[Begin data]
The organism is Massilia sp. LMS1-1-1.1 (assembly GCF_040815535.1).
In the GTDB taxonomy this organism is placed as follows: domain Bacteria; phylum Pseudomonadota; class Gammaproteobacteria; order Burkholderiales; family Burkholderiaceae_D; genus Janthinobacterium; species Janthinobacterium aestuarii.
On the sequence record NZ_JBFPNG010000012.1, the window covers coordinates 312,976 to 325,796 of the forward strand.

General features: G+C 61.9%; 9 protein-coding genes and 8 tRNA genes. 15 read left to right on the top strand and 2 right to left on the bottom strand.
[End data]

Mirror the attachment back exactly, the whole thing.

The organism is Massilia sp. LMS1-1-1.1 (assembly GCF_040815535.1).
In the GTDB taxonomy this organism is placed as follows: domain Bacteria; phylum Pseudomonadota; class Gammaproteobacteria; order Burkholderiales; family Burkholderiaceae_D; genus Janthinobacterium; species Janthinobacterium aestuarii.
On the sequence record NZ_JBFPNG010000012.1, the window covers coordinates 312,976 to 325,796 of the forward strand.

General features: G+C 61.9%; 9 protein-coding genes and 8 tRNA genes. 15 read left to right on the top strand and 2 right to left on the bottom strand.